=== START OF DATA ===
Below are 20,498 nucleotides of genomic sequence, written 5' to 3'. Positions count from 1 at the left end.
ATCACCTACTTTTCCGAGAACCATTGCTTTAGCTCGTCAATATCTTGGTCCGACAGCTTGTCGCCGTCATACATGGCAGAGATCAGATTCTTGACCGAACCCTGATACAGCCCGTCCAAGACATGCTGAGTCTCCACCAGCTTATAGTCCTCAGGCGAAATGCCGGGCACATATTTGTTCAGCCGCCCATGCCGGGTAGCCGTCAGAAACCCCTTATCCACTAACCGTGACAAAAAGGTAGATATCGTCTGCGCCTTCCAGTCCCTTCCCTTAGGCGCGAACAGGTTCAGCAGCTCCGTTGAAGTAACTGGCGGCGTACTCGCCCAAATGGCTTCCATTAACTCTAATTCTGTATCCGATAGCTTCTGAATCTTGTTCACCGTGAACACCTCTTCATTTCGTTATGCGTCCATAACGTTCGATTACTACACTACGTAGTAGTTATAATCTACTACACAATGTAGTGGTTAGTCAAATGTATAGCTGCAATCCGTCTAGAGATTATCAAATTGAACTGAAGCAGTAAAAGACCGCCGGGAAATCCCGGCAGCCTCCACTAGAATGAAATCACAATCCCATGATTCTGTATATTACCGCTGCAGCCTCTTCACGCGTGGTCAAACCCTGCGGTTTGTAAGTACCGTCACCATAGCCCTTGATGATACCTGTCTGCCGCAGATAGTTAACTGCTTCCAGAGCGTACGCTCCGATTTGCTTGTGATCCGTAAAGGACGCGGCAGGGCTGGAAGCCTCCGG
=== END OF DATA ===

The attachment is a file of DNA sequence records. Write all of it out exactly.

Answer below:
Below are 20,498 nucleotides of genomic sequence, written 5' to 3'. Positions count from 1 at the left end.
ATCACCTACTTTTCCGAGAACCATTGCTTTAGCTCGTCAATATCTTGGTCCGACAGCTTGTCGCCGTCATACATGGCAGAGATCAGATTCTTGACCGAACCCTGATACAGCCCGTCCAAGACATGCTGAGTCTCCACCAGCTTATAGTCCTCAGGCGAAATGCCGGGCACATATTTGTTCAGCCGCCCATGCCGGGTAGCCGTCAGAAACCCCTTATCCACTAACCGTGACAAAAAGGTAGATATCGTCTGCGCCTTCCAGTCCCTTCCCTTAGGCGCGAACAGGTTCAGCAGCTCCGTTGAAGTAACTGGCGGCGTACTCGCCCAAATGGCTTCCATTAACTCTAATTCTGTATCCGATAGCTTCTGAATCTTGTTCACCGTGAACACCTCTTCATTTCGTTATGCGTCCATAACGTTCGATTACTACACTACGTAGTAGTTATAATCTACTACACAATGTAGTGGTTAGTCAAATGTATAGCTGCAATCCGTCTAGAGATTATCAAATTGAACTGAAGCAGTAAAAGACCGCCGGGAAATCCCGGCAGCCTCCACTAGAATGAAATCACAATCCCATGATTCTGTATATTACCGCTGCAGCCTCTTCACGCGTGGTCAAACCCTGCGGTTTGTAAGTACCGTCACCATAGCCCTTGATGATACCTGTCTGCCGCAGATAGTTAACTGCTTCCAGAGCGTACGCTCCGATTTGCTTGTGATCCGTAAAGGACGCGGCAGGGCTGGAAGCCTCCGG